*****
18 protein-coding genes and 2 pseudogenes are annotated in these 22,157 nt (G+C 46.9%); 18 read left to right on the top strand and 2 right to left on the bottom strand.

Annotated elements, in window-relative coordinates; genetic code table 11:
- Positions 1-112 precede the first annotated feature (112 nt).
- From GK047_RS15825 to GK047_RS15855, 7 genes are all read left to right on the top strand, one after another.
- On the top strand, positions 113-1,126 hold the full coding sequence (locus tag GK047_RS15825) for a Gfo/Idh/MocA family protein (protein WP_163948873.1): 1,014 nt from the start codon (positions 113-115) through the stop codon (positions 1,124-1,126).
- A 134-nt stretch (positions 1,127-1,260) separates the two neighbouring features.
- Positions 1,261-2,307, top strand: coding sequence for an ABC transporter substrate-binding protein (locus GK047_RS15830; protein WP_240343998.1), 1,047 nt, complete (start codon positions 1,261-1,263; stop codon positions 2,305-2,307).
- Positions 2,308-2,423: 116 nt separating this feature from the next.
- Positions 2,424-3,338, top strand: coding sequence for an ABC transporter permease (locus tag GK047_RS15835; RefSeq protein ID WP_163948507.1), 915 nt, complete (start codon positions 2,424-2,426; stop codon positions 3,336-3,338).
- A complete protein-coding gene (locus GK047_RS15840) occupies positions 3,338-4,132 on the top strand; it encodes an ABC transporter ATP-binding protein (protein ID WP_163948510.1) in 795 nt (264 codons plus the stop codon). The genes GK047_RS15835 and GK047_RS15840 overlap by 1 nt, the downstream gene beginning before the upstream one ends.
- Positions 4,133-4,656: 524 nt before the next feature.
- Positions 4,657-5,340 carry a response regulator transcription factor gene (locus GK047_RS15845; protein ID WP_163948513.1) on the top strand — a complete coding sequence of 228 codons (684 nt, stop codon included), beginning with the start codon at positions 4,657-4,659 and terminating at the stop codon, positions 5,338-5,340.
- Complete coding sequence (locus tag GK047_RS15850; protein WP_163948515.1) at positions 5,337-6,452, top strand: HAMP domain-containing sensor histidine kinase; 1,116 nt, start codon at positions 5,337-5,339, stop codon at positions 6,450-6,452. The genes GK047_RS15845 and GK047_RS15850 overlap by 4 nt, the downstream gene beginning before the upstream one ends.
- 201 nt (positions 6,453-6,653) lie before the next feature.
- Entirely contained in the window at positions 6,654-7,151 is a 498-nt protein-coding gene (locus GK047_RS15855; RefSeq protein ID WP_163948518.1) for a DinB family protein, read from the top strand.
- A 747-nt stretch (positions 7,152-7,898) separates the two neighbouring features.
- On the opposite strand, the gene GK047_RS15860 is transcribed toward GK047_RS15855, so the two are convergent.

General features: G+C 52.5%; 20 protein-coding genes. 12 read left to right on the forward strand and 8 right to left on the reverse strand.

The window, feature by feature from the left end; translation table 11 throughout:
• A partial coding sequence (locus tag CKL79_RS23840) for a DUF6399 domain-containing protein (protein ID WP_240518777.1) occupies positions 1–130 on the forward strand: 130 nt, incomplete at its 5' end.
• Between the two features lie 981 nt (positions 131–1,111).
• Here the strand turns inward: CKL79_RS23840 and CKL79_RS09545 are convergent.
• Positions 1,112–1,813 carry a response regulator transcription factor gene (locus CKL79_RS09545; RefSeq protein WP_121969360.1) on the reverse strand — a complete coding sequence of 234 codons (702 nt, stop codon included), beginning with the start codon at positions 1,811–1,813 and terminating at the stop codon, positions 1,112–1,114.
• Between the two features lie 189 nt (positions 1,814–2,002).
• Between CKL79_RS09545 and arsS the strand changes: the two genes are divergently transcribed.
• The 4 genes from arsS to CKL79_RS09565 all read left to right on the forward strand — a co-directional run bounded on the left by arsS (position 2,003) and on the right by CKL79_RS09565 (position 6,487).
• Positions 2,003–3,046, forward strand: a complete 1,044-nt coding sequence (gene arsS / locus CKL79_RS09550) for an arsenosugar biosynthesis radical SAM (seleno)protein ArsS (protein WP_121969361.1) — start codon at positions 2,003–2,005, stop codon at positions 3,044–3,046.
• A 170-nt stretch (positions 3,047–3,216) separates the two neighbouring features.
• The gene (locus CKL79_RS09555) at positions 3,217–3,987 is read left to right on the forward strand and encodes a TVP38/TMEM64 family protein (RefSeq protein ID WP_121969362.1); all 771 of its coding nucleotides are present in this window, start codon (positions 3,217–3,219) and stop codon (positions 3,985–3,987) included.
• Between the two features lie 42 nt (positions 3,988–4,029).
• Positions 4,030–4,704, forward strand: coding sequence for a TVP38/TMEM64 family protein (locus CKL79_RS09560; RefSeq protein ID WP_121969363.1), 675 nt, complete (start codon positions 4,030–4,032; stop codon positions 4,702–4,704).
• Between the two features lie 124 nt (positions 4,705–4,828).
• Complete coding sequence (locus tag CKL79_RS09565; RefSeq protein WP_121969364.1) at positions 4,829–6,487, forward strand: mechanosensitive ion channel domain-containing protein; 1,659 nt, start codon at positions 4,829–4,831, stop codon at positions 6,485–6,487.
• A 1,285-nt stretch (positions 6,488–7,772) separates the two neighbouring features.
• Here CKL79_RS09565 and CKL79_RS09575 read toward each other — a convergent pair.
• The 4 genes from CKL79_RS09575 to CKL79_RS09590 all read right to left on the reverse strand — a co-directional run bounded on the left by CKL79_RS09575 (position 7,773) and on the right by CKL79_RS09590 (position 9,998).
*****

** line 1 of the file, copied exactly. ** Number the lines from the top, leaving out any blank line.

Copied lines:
18 protein-coding genes and 2 pseudogenes are annotated in these 22,157 nt (G+C 46.9%); 18 read left to right on the top strand and 2 right to left on the bottom strand.